Assessing the accuracy of octanol-water partition coefficient predictions in the SAMPL6 Part II log P Challenge

J Comput Aided Mol Des. 2020 Apr;34(4):335-370. doi: 10.1007/s10822-020-00295-0. Epub 2020 Feb 27.

Abstract

The SAMPL Challenges aim to focus the biomolecular and physical modeling community on issues that limit the accuracy of predictive modeling of protein-ligand binding for rational drug design. In the SAMPL5 log D Challenge, designed to benchmark the accuracy of methods for predicting drug-like small molecule transfer free energies from aqueous to nonpolar phases, participants found it difficult to make accurate predictions due to the complexity of protonation state issues. In the SAMPL6 log P Challenge, we asked participants to make blind predictions of the octanol-water partition coefficients of neutral species of 11 compounds and assessed how well these methods performed absent the complication of protonation state effects. This challenge builds on the SAMPL6 p[Formula: see text] Challenge, which asked participants to predict p[Formula: see text] values of a superset of the compounds considered in this log P challenge. Blind prediction sets of 91 prediction methods were collected from 27 research groups, spanning a variety of quantum mechanics (QM) or molecular mechanics (MM)-based physical methods, knowledge-based empirical methods, and mixed approaches. There was a 50% increase in the number of participating groups and a 20% increase in the number of submissions compared to the SAMPL5 log D Challenge. Overall, the accuracy of octanol-water log P predictions in SAMPL6 Challenge was higher than cyclohexane-water log D predictions in SAMPL5, likely because modeling only the neutral species was necessary for log P and several categories of method benefited from the vast amounts of experimental octanol-water log P data. There were many highly accurate methods: 10 diverse methods achieved RMSE less than 0.5 log P units. These included QM-based methods, empirical methods, and mixed methods with physical modeling supported with empirical corrections. A comparison of physical modeling methods showed that QM-based methods outperformed MM-based methods. The average RMSE of the most accurate five MM-based, QM-based, empirical, and mixed approach methods based on RMSE were 0.92 ± 0.13, 0.48 ± 0.06, 0.47 ± 0.05, and 0.50 ± 0.06, respectively.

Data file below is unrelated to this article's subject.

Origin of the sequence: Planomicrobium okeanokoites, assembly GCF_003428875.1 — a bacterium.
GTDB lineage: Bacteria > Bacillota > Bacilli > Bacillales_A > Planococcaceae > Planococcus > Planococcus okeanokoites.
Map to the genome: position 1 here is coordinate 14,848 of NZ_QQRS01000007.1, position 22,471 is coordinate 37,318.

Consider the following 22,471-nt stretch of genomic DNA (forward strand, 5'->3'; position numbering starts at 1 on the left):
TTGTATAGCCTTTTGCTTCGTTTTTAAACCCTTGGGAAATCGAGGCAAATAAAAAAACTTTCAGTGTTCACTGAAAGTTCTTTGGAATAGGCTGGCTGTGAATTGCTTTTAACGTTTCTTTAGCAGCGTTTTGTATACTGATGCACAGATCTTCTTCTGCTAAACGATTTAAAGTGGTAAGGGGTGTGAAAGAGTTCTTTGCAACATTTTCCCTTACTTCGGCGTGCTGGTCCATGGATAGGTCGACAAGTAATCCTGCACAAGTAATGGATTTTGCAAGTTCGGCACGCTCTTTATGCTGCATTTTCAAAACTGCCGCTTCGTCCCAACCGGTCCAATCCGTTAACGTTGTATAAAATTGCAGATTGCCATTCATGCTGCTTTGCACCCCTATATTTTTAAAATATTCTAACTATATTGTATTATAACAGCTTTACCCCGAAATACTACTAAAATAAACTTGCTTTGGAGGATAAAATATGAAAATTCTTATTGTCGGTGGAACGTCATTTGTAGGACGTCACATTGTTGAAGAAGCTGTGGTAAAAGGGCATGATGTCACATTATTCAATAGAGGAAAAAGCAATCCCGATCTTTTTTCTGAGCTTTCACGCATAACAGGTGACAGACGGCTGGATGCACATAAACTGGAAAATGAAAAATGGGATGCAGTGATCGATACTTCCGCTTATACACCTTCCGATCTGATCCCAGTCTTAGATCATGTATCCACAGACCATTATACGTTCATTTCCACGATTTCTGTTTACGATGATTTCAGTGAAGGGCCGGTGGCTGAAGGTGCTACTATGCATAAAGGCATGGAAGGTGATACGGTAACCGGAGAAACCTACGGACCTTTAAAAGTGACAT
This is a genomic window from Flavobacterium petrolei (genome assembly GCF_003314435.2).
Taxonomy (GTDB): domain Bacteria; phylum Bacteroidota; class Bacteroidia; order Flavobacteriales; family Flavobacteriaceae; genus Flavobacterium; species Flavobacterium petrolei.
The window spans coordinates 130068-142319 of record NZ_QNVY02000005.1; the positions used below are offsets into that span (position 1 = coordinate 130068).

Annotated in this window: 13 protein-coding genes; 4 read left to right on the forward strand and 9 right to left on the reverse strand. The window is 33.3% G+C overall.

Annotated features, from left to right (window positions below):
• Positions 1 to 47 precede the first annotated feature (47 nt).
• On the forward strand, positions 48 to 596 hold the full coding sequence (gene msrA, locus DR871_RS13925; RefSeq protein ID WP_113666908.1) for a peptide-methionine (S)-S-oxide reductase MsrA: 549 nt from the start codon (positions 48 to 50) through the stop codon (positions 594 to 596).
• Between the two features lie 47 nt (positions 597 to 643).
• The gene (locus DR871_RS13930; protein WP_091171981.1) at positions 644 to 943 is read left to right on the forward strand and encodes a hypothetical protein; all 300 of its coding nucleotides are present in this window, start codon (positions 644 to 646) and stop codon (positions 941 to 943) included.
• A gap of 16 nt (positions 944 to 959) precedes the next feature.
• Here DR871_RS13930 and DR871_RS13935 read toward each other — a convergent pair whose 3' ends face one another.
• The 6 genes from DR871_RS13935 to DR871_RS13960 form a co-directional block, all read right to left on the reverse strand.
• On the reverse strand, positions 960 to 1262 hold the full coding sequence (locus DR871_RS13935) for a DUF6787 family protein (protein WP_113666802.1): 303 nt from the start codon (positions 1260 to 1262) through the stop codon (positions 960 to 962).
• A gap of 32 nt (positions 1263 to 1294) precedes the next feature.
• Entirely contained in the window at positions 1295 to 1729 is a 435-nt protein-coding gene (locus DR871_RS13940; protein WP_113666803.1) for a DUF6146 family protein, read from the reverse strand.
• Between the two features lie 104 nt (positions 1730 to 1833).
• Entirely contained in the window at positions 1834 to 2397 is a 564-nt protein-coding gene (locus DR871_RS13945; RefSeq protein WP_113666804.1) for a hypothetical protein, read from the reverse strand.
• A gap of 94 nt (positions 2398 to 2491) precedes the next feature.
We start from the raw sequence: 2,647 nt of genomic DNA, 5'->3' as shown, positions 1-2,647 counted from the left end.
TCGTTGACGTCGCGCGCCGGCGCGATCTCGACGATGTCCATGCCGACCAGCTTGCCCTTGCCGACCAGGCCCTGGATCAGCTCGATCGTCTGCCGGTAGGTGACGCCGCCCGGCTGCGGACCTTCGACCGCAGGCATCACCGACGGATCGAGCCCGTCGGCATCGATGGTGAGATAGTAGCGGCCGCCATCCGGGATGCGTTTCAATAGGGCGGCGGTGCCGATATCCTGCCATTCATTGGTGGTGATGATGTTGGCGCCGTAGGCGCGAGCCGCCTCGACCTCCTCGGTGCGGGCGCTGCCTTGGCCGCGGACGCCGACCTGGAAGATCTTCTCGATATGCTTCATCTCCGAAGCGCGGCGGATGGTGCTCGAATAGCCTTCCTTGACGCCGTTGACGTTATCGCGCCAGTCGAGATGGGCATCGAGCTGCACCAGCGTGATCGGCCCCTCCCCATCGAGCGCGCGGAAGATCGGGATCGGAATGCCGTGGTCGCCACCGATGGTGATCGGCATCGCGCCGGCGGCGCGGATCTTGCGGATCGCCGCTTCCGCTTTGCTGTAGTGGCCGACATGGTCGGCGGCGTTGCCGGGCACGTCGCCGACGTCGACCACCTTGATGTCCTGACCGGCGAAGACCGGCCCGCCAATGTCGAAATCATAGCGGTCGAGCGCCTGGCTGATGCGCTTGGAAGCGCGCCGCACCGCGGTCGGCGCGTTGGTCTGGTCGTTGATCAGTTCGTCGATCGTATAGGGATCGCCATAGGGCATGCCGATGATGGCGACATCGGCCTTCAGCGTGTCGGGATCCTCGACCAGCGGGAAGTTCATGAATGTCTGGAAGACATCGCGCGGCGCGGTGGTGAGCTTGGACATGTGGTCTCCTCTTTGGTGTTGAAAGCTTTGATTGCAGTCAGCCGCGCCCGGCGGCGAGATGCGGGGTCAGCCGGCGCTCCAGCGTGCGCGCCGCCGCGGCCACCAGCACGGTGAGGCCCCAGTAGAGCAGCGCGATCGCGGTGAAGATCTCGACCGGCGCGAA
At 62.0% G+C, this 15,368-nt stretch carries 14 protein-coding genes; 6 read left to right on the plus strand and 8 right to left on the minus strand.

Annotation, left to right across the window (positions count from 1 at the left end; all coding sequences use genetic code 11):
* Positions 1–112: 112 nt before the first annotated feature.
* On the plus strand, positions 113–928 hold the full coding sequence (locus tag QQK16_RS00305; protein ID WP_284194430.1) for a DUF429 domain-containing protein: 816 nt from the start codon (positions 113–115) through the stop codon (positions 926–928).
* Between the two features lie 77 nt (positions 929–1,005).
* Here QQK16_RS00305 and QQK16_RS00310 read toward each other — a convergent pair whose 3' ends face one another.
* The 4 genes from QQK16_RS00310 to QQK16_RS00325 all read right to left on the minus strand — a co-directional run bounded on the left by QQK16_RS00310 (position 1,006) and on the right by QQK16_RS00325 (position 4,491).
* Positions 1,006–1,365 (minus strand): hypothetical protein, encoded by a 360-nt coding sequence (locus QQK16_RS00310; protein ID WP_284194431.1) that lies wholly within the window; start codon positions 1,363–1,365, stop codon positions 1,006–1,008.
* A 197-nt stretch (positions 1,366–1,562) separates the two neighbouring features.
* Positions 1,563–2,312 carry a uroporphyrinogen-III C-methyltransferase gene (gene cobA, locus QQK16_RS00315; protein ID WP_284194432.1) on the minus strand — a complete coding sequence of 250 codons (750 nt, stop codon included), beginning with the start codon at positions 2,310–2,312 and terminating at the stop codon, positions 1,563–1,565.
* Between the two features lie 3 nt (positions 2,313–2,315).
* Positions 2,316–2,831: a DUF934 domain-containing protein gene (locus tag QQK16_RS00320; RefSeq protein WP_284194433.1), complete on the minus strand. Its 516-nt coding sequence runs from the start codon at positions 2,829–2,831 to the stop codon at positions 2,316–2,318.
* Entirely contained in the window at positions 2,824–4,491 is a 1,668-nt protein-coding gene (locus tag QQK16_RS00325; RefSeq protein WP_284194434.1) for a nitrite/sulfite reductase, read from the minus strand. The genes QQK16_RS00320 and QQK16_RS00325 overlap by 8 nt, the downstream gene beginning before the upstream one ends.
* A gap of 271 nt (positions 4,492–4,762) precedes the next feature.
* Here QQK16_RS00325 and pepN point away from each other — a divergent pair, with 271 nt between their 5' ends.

Keywords: Blind prediction challenge; Free energy calculations; Octanol–water partition coefficient; SAMPL; Solvation modeling; log P.

Publication types

  • Research Support, U.S. Gov't, Non-P.H.S.
  • Research Support, N.I.H., Extramural
  • Research Support, Non-U.S. Gov't